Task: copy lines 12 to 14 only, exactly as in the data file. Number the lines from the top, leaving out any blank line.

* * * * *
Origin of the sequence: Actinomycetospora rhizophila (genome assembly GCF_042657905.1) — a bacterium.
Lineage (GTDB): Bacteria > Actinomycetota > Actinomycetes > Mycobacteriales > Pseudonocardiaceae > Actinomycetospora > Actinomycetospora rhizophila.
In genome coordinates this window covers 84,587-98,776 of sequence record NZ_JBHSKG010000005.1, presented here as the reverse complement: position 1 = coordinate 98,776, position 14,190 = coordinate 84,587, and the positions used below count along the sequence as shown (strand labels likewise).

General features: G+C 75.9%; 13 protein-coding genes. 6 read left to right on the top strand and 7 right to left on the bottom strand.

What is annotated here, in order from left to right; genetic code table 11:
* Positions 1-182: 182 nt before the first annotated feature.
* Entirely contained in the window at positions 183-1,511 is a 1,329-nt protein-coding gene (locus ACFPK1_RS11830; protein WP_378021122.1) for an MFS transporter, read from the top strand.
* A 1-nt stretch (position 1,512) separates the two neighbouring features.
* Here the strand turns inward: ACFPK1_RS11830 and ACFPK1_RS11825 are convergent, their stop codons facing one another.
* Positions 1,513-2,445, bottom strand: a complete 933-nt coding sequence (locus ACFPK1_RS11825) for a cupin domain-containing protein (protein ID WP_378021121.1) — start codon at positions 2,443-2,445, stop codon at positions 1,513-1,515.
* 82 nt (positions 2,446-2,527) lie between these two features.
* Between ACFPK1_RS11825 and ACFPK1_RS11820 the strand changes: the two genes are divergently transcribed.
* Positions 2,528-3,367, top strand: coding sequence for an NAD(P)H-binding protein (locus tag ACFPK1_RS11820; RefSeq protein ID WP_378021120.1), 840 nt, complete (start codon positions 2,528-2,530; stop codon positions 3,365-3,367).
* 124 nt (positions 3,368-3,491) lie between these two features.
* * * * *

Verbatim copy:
* Between ACFPK1_RS11825 and ACFPK1_RS11820 the strand changes: the two genes are divergently transcribed.
* Positions 2,528-3,367, top strand: coding sequence for an NAD(P)H-binding protein (locus tag ACFPK1_RS11820; RefSeq protein ID WP_378021120.1), 840 nt, complete (start codon positions 2,528-2,530; stop codon positions 3,365-3,367).
* 124 nt (positions 3,368-3,491) lie between these two features.